BW. I think that is the intelligent thing to do. See, I know nothing is guaranteed. You do what you can and you love the best you can. Because when you fall in love, you give up a lot of your clear thinking. That’s why I wrote the song. It was true: Whatever we had, we had. I haven’t changed about love, honey. It’s still the landlord. It still rules.

VG: People often think of divorce as the end of the world, especially where children are involved. Do you see a way it can work?

BW: It’s not the end of the world. You keep your love and your eye on your children when they are small and coming up as teenagers. When they get older they’re going to go their own way anyway, but how you raise them has a lot to do with the way they’re going to go. If you fall down drunk, if you beat your wife, if a wife is always fighting with her husband – you know, they see all that bullshit.

VG: It must be great to make music en famille.

BW: Yeah, it’s very nice. They know how you think, they know what you mean when you say, “Do this and do that.” They can go right to it.

VG: You have quite a few kids, don’t you?

BW: I have eight children.

VG: And do you all live together?

BW: No. My children live in their own homes. They’re doing quite well.

VG: Your mother was a music teacher. Did you hear a lot of classical music as a child? I hear the passion of Rimsky-Korsakov in your work.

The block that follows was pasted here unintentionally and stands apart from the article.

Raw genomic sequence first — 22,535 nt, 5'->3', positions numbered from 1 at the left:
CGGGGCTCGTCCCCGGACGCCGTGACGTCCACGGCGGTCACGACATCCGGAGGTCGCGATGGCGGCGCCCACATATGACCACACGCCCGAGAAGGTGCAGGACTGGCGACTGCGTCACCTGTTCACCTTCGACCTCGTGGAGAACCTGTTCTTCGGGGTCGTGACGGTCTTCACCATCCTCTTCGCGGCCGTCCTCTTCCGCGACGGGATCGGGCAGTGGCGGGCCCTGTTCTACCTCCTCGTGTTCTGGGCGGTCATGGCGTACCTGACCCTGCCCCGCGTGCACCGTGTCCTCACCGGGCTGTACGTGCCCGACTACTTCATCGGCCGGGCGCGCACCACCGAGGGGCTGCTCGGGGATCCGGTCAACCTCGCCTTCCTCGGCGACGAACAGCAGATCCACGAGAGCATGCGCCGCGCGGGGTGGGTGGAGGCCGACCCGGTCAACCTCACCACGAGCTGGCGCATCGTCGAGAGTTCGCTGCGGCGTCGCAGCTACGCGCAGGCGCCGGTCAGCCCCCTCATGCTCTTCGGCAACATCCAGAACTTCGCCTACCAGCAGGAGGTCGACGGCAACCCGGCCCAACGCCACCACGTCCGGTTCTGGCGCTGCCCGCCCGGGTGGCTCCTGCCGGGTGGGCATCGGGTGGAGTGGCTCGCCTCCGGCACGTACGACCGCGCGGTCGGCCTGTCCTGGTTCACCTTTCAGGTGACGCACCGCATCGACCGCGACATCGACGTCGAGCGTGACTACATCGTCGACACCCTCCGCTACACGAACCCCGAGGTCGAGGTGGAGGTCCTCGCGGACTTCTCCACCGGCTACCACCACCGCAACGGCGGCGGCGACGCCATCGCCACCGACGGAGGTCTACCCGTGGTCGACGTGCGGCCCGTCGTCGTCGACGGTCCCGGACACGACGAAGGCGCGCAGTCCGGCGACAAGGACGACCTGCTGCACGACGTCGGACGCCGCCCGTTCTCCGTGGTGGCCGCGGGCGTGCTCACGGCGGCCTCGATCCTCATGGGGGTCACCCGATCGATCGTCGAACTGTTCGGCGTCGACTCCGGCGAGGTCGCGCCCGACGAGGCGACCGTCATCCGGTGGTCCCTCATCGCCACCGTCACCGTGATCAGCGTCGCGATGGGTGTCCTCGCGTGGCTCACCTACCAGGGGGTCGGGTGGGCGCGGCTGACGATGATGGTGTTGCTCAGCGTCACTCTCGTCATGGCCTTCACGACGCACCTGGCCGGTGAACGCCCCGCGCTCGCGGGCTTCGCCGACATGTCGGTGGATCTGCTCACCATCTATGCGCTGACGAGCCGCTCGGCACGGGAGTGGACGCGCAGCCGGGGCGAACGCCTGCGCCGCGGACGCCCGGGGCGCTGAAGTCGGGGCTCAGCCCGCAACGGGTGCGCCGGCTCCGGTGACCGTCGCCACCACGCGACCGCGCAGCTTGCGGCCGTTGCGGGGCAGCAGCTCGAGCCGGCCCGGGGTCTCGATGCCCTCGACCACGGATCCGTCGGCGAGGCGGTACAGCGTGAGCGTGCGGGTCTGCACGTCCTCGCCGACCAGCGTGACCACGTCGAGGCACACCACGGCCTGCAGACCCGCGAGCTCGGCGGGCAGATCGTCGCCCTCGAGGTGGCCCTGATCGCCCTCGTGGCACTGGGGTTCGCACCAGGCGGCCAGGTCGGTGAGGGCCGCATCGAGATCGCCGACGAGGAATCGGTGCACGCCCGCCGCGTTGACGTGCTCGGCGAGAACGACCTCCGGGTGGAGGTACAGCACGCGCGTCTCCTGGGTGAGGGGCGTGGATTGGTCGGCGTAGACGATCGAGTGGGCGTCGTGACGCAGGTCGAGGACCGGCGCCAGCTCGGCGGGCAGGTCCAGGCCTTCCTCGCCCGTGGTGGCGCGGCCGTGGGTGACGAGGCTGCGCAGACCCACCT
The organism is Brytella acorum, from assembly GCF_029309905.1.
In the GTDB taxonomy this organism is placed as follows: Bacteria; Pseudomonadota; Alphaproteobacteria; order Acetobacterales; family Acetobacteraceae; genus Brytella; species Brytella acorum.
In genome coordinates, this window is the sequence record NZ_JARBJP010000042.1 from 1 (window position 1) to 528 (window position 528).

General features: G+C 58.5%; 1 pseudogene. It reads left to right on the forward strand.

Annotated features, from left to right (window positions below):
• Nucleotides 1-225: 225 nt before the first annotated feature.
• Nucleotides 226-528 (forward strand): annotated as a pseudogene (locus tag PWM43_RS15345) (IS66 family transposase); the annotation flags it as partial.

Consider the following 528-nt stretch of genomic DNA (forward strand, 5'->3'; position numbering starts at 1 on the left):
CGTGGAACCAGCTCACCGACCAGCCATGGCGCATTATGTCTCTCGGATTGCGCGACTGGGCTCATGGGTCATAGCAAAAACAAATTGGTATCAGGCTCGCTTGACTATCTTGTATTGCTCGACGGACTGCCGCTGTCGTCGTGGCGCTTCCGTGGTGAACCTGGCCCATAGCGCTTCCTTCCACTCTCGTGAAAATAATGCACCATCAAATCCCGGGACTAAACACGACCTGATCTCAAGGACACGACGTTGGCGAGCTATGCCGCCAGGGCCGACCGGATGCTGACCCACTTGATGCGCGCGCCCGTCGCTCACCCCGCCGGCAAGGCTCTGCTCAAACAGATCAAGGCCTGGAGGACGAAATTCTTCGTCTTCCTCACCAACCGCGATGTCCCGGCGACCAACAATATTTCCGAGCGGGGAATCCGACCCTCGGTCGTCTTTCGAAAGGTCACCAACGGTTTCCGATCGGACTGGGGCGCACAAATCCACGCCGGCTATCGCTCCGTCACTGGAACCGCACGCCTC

BW: Yeah, that’s right. And Beethoven and Bach and Dvorak. My mother played all of the masters. From the age of four until I was eight, I heard nothing but that music. And I love it – strings and melodies and counter rhythms and everything. My brother didn’t like it, so he used to go outside and play, but I really loved that music.

VG: How did your mother feel when you didn’t want to take music lessons?

BW: [laughs] She didn’t feel nothing. She said, “OK, baby. You don’t want to learn it this way, you just teach yourself, work with the piano yourself.” She was very, very supportive.

VG: Do you listen to much new music?

BW: Well, I listen to whatever’s on the radio; I’ve always done that. There are new singers I love: Deborah Cox, Toni Braxton.

VG: Does Lil’ Kim turn you on?

BW: No. I’ve heard her songs, but I’m not in that bracket. That’s for people who are into the hardcore hip-hop thing.

VG: Why do you think there’s such an abundance of gangsterism in rap music nowadays?